4.7 Special populations

4.7.1 Pregnancy and lactation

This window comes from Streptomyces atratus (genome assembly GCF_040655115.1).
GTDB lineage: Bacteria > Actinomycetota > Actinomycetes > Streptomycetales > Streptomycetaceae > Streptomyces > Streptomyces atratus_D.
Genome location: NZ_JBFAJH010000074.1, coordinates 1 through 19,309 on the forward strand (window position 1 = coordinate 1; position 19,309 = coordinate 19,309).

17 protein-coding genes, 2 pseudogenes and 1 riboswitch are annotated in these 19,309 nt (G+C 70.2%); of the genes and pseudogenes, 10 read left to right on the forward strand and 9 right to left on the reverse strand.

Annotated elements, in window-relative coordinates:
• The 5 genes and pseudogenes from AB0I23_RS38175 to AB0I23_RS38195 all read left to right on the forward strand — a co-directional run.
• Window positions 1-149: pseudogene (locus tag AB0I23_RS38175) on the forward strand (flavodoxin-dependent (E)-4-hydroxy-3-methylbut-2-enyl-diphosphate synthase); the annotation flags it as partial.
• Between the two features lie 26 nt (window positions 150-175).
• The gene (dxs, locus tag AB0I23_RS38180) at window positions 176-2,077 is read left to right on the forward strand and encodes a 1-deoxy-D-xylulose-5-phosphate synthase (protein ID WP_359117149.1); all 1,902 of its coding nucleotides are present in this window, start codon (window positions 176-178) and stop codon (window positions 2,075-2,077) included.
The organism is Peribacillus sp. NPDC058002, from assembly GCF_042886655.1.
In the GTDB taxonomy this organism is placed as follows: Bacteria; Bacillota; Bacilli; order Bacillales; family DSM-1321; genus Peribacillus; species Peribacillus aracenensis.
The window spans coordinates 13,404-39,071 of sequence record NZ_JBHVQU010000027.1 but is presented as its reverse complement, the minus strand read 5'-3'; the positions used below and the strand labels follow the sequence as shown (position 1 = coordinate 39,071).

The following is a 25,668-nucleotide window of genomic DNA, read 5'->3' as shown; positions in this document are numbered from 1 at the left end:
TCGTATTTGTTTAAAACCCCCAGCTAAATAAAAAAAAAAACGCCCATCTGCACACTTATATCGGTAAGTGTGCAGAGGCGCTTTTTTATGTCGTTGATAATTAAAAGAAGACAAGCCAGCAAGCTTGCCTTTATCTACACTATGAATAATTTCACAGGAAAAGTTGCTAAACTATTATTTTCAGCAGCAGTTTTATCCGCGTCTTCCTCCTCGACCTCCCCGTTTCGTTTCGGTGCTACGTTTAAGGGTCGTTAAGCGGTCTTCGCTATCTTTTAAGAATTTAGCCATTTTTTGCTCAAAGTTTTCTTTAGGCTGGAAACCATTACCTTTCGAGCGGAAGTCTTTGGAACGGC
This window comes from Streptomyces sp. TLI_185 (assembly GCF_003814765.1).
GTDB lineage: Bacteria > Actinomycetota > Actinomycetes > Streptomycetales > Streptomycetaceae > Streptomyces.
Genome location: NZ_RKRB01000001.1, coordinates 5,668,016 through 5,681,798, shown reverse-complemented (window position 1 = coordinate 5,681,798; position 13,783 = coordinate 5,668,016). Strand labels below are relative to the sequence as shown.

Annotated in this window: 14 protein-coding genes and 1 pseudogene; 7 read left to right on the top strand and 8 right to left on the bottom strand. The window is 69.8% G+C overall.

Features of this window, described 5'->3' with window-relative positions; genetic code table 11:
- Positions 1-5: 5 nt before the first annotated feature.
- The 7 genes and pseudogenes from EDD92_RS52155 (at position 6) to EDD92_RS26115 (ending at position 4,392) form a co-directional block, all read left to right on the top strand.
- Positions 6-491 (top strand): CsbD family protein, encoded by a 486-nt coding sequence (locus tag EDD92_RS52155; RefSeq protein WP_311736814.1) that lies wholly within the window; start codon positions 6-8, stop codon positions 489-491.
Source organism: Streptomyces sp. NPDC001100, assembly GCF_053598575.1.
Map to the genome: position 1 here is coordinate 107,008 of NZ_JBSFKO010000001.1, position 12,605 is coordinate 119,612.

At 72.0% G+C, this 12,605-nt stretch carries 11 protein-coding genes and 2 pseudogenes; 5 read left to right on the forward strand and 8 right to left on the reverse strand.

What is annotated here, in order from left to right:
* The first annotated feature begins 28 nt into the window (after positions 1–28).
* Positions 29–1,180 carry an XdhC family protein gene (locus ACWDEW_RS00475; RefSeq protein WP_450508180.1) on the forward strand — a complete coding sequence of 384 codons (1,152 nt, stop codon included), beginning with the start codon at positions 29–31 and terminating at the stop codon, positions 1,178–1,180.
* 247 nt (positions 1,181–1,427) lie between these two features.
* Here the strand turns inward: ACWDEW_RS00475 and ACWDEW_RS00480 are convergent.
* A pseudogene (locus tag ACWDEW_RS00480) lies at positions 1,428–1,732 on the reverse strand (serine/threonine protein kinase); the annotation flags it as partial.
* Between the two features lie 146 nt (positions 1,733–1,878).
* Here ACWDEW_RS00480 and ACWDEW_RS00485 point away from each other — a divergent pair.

The risks of drug treatment during pregnancy need to be weighed against the risks of withholding treatment for SAD. During the first trimester, SSRIs do not increase the risk of birth defects; the exception to this is paroxetine which is associated with a 1.5-fold increased risk of congenital heart defects. [20] Clinical guidelines recommend that paroxetine be discontinued during pregnancy. SSRIs taken after 20 weeks of gestation may be associated with an increased risk of persistent pulmonary hypertension in the neonate, and all antidepressants administered in the third trimester may cause discontinuation effects (e.g. increased muscle tone, irritability, disrupted sleep, jitteriness) although these tend to be mild and self-limiting. There are no data, other than a single case report, on the safety of moclobemide during pregnancy, while there are limited data on the safety of the MAOIs. As animal studies are suggestive of teratogenicity and use of MAOIs necessitates dietary modifications, MAOIs are not considered first-line treatments for SAD in pregnancy. Newer antidepressants, such as venlafaxine, have been associated with poor neonatal adaptation syndrome (tremors, irritability, shivering, feeding disturbances, increased muscle tone, respiratory difficulties) although it is unclear whether this is the result of medication withdrawal or toxicity. Treatment is supportive and symptoms usually resolve within 2 weeks. In general, venlafaxine is considered to be moderately safe in pregnancy. Benzodiazepine use during pregnancy has been associated with neonatal morbidity, some congenital malformations such as orofacial cleft, and may be associated with an increased risk for preterm birth, low birth weight, floppy infant syndrome, and neonatal withdrawal symptoms. Clonazepam monotherapy, specifically, has not been associated with an increased risk of major malformations. Gabapentin has been shown to be teratogenic in mice; its safety in pregnant women has not been established and is best avoided during pregnancy. [20]